It might not be obvious at first sight, but values and business go hand in hand. People want the companies they buy things from to align with their values. PR Daily reported that the younger the people, the more this matters — 83% of those under 34 years of age say this matters a lot to them, as opposed to 60% of those over 55 years old. Younger people are also more likely to boycott businesses that take an opposing stance on an issue, possibly hinting at a future even more divided than the present.
Still, there’s no denying that values play an important role in business. Ryan was born November 12th, 1987, and for West Chester, Pennsylvania-born Ryan P. Coyne, even before he started a successful career in business, values have been as important as the air he breathes. A three-time national champion rower, he had the honor to defend the colors of the United States of America three times (in 2004, 2005, and 2006) in international competition, bringing gold medals home every time. Eventually, in 2019, he was honored with induction into the Malvern Prep Athletic Hall of Fame.
Ryan Coyne is an entrepreneur with experience founding and growing digital media firms while managing all facets of the business including executive management, sales, product development and operations. After graduating from Cornell University, Coyne joined JP Morgan in their Investment Bank in New York City where he worked on mergers and acquisitions in the financial services sector.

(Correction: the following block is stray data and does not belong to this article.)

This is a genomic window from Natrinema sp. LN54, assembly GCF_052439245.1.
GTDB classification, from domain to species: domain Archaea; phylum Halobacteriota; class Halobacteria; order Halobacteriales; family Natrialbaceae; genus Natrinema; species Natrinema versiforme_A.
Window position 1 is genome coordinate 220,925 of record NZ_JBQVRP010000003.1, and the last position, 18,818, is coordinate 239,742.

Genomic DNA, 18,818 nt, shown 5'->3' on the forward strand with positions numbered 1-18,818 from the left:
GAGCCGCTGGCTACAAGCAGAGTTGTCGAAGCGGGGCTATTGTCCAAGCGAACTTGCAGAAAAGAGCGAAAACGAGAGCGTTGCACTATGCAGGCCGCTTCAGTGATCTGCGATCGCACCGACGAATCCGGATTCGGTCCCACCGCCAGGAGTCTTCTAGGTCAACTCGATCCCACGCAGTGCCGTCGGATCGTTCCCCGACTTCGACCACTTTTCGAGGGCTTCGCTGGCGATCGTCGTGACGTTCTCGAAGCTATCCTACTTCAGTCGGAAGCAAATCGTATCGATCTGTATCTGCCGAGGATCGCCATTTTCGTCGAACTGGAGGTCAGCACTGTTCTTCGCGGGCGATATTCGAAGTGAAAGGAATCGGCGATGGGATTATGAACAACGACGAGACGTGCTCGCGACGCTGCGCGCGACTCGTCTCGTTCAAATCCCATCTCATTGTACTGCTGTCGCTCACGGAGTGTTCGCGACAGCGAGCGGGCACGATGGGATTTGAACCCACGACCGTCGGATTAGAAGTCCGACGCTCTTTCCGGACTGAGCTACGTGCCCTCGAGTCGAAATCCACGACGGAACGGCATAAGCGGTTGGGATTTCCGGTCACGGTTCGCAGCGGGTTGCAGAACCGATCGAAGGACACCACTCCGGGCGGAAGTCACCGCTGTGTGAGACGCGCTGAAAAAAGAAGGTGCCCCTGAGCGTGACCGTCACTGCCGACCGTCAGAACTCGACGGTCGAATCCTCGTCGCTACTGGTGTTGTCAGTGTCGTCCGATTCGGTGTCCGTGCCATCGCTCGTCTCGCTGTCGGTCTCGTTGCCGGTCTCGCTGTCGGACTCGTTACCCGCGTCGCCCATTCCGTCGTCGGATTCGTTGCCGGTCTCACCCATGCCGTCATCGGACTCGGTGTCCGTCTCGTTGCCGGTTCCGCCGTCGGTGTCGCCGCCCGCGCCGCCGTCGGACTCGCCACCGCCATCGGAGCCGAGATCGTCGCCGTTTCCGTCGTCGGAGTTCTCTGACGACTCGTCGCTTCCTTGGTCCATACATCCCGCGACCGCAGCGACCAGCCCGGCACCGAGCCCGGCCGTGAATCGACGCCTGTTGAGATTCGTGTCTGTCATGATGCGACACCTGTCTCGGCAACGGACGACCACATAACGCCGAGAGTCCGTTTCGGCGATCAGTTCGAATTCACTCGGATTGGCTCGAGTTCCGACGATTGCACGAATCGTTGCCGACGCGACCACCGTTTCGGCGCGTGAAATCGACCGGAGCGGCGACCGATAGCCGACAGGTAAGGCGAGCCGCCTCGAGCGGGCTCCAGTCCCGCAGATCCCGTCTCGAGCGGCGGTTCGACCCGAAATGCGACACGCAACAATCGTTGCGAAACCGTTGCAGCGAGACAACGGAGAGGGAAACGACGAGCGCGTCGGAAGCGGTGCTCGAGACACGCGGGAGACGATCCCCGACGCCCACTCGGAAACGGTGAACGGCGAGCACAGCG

Ryan P. Coyne’s patriotism and knack for business became evident as he started to venture into the world of marketing. The first was an advertising business he helped build, IMGE, as well as the agency he is the CEO of now, Olympic Media – a new-age digital advertising agency which focuses on a broad array of business verticals including politics, sports & entertainment, intelligence & defense, consumer brands, advocacy, and real estate.
Both companies have a strong preference toward amplifying conservative voices. As Ryan P. Coyne himself would put it, “we are working with clients that we think should be heard more loudly and should have a bigger seat at the table.”
Providing a service that appeals to certain clientele based on their morals and political views is one thing. Taking something as everyday and commonplace in American homes as wine and giving it a value-tinted treatment is something that’s not seen that often. Still, Coyne’s We The People Wine manages to pack a wealth of meaning and values into its name and branding, thanks to a digital presence that doesn’t pull punches or beat around the bush. We The People is loud and very much proud of what it stands for.
However, when all the dust settles and the limelight goes off, it’s important to remember that, while our values might be different, the very fact that we’re all capable of having values is something that binds us. So while values and business are very important to Ryan P. Coyne, demonstrating one’s values in a way that’s simply devoted to serving others is crucial. That’s why, besides having businesses that support his values, Coyne also established The Working Warrior Foundation to help unemployed and underemployed veterans. As he’d say, “giving back might not be a business, but I am in the business of giving back to the people who’ve risked their all for us.”